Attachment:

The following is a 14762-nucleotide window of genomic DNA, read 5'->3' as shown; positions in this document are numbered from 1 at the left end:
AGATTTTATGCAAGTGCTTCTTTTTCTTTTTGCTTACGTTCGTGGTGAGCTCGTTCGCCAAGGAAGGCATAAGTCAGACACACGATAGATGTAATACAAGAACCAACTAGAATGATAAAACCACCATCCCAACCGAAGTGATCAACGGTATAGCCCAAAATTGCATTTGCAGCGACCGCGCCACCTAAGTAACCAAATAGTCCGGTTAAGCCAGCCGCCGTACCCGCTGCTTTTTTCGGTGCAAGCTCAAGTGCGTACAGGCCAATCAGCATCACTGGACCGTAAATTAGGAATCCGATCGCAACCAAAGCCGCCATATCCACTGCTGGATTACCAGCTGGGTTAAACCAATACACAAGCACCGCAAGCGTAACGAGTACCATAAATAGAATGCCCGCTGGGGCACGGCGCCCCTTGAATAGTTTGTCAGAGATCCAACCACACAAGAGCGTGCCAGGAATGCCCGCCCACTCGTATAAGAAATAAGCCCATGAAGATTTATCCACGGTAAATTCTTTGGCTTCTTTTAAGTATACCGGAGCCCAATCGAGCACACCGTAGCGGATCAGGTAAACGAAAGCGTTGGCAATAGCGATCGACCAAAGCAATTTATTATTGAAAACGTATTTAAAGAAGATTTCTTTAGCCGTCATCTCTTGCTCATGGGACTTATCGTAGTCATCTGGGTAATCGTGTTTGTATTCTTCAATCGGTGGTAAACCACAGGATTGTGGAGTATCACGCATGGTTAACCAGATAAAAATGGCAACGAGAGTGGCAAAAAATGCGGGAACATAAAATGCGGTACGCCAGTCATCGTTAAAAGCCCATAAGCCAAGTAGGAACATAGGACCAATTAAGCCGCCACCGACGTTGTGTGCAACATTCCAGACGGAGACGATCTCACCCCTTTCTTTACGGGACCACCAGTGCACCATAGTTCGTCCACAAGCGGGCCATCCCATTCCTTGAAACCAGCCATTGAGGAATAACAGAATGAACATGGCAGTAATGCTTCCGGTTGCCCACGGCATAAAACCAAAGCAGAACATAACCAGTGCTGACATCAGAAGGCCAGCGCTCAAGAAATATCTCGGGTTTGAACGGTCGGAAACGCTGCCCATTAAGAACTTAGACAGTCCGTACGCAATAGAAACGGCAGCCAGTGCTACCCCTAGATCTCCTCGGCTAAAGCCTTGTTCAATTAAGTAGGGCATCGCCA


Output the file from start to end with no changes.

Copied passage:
The following is a 14762-nucleotide window of genomic DNA, read 5'->3' as shown; positions in this document are numbered from 1 at the left end:
AGATTTTATGCAAGTGCTTCTTTTTCTTTTTGCTTACGTTCGTGGTGAGCTCGTTCGCCAAGGAAGGCATAAGTCAGACACACGATAGATGTAATACAAGAACCAACTAGAATGATAAAACCACCATCCCAACCGAAGTGATCAACGGTATAGCCCAAAATTGCATTTGCAGCGACCGCGCCACCTAAGTAACCAAATAGTCCGGTTAAGCCAGCCGCCGTACCCGCTGCTTTTTTCGGTGCAAGCTCAAGTGCGTACAGGCCAATCAGCATCACTGGACCGTAAATTAGGAATCCGATCGCAACCAAAGCCGCCATATCCACTGCTGGATTACCAGCTGGGTTAAACCAATACACAAGCACCGCAAGCGTAACGAGTACCATAAATAGAATGCCCGCTGGGGCACGGCGCCCCTTGAATAGTTTGTCAGAGATCCAACCACACAAGAGCGTGCCAGGAATGCCCGCCCACTCGTATAAGAAATAAGCCCATGAAGATTTATCCACGGTAAATTCTTTGGCTTCTTTTAAGTATACCGGAGCCCAATCGAGCACACCGTAGCGGATCAGGTAAACGAAAGCGTTGGCAATAGCGATCGACCAAAGCAATTTATTATTGAAAACGTATTTAAAGAAGATTTCTTTAGCCGTCATCTCTTGCTCATGGGACTTATCGTAGTCATCTGGGTAATCGTGTTTGTATTCTTCAATCGGTGGTAAACCACAGGATTGTGGAGTATCACGCATGGTTAACCAGATAAAAATGGCAACGAGAGTGGCAAAAAATGCGGGAACATAAAATGCGGTACGCCAGTCATCGTTAAAAGCCCATAAGCCAAGTAGGAACATAGGACCAATTAAGCCGCCACCGACGTTGTGTGCAACATTCCAGACGGAGACGATCTCACCCCTTTCTTTACGGGACCACCAGTGCACCATAGTTCGTCCACAAGCGGGCCATCCCATTCCTTGAAACCAGCCATTGAGGAATAACAGAATGAACATGGCAGTAATGCTTCCGGTTGCCCACGGCATAAAACCAAAGCAGAACATAACCAGTGCTGACATCAGAAGGCCAGCGCTCAAGAAATATCTCGGGTTTGAACGGTCGGAAACGCTGCCCATTAAGAACTTAGACAGTCCGTACGCAATAGAAACGGCAGCCAGTGCTACCCCTAGATCTCCTCGGCTAAAGCCTTGTTCAATTAAGTAGGGCATCGCCA